Chapter 3: What is Archaeology?
Pleistocene: The geologic period lasting from about 1.9 million years to about 10,000 years ago, essentially
the “Ige Ages”
Prehistoric Archaeology: The archaeology before written records from any time and any place
Historical Archaeology: The archaeology of literate societies, primarily those of the recent past; often refers to the
remains of European cultures outside of Europe
Classical Archaeology: The archaeology of “classic” states, such as Greece and Rome, in the area of the Mediterranean
Sea and surrounding regions.
Maritime Archaeology: The branch of archaeology that deals with any archaeological materials related to the marine
Archaeological Record: The record of past human behavior, the material remains of past human activities distributed in
patterns across the landscape and in varying degrees of condition.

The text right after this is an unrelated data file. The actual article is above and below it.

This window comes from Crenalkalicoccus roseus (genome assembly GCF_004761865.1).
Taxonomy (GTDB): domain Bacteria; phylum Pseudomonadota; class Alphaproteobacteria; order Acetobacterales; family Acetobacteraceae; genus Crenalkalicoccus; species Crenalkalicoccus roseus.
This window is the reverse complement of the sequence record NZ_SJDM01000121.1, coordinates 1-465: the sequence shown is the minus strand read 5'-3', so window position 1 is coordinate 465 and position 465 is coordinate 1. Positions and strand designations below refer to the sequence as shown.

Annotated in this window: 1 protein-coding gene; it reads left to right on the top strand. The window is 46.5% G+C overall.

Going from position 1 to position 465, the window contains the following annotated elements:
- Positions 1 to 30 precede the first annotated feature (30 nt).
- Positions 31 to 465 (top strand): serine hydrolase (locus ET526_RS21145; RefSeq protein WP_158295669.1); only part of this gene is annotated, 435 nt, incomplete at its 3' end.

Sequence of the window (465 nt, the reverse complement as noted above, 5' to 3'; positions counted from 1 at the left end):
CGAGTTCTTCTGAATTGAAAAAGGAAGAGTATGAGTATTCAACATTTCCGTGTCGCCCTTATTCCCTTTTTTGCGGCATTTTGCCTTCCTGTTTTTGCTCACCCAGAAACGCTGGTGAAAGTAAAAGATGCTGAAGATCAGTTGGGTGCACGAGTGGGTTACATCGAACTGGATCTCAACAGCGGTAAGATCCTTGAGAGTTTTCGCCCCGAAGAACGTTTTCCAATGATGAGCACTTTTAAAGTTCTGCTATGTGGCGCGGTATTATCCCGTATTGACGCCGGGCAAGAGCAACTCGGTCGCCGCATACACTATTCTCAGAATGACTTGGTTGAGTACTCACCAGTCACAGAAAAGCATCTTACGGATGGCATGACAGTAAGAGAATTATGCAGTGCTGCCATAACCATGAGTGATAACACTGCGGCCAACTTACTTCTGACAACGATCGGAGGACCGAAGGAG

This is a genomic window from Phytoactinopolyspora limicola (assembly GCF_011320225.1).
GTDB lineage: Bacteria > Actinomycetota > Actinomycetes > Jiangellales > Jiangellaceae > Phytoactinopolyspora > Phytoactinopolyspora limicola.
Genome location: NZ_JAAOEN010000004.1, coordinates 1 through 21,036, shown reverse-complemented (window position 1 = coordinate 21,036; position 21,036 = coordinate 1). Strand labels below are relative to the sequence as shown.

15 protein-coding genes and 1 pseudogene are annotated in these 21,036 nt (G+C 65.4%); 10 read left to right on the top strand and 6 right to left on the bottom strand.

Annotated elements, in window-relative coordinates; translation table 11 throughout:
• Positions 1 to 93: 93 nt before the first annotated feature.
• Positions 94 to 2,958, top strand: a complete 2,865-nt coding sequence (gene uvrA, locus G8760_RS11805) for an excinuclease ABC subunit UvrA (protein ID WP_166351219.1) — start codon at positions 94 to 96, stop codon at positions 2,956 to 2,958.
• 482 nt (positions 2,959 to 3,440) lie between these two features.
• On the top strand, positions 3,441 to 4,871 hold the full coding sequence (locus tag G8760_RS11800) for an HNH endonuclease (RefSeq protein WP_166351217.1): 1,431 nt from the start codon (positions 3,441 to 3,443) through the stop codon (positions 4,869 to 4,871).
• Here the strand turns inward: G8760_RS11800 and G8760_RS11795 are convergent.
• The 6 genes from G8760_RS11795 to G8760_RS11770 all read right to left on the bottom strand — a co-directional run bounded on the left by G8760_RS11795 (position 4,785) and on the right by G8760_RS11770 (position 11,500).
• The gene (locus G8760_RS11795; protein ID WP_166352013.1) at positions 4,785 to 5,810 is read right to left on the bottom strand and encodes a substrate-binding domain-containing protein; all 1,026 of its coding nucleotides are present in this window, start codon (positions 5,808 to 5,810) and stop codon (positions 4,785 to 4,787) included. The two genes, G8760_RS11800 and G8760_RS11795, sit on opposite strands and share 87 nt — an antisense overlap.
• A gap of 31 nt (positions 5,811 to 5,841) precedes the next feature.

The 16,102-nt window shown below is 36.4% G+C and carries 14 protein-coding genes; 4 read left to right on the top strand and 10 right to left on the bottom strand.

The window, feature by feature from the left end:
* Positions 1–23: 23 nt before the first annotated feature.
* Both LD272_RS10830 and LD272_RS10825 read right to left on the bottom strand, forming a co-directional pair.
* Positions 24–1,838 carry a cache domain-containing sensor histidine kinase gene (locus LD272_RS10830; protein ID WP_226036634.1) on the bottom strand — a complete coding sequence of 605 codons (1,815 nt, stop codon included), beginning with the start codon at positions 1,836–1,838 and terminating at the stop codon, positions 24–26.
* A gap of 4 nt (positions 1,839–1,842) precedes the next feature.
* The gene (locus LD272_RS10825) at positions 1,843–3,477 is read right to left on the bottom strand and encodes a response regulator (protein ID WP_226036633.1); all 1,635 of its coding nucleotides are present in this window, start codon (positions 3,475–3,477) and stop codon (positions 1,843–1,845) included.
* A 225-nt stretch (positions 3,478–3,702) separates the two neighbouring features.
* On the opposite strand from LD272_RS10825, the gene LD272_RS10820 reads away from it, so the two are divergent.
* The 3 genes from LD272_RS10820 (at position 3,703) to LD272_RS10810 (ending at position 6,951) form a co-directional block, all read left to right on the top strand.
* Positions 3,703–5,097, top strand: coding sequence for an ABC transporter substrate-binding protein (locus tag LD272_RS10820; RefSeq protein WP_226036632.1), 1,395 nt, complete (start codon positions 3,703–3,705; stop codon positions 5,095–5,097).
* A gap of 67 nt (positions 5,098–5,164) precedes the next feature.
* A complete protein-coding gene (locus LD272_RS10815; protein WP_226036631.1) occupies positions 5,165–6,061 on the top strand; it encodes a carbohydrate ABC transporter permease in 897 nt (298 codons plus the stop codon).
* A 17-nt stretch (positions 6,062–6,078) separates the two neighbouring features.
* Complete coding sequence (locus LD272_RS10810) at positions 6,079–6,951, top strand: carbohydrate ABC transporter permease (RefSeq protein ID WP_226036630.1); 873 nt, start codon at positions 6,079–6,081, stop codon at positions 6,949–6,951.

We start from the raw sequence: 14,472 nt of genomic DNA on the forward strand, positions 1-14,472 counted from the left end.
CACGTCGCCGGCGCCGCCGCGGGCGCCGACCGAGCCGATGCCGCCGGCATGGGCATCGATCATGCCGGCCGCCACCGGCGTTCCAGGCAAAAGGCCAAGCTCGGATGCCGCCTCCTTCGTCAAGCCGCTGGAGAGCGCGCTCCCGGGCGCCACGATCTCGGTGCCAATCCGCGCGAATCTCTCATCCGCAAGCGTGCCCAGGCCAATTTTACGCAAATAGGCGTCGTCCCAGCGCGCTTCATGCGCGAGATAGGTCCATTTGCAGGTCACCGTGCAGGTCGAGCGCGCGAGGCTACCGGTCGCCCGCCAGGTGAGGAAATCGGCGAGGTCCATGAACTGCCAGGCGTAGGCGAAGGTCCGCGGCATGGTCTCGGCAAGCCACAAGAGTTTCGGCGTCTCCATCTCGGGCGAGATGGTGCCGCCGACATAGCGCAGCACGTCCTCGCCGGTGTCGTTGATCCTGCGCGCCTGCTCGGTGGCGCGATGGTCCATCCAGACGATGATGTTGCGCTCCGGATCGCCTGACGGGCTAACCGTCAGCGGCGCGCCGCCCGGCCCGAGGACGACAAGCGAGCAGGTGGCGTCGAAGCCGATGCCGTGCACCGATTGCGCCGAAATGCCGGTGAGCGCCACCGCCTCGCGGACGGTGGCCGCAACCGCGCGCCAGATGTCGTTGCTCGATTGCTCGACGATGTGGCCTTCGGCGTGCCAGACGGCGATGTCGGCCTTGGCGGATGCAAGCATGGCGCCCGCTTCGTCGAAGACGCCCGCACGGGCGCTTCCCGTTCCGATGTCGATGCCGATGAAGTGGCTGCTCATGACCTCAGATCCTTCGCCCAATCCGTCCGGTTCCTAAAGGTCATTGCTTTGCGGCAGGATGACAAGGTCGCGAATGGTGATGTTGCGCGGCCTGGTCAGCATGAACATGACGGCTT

Ecofact: The unmodified remains of biological materials used by, or related to the activities of, people,
such as discarded animal bone or charcoal from hearth fires or natural pollen in an
Feature: A non-portable thing constructed by humans for some task, such as a hearth, road, or dam.
Site: A geographic locality where there is some evidence of past human activity, such as artifacts or
Archaeological Culture: An archaeological entity defined by a pattern of common traits, thought to possibly represent a
past cultural group.
Locus: A distinct place defined within a site, such as a cemetery, public square, or ceramic-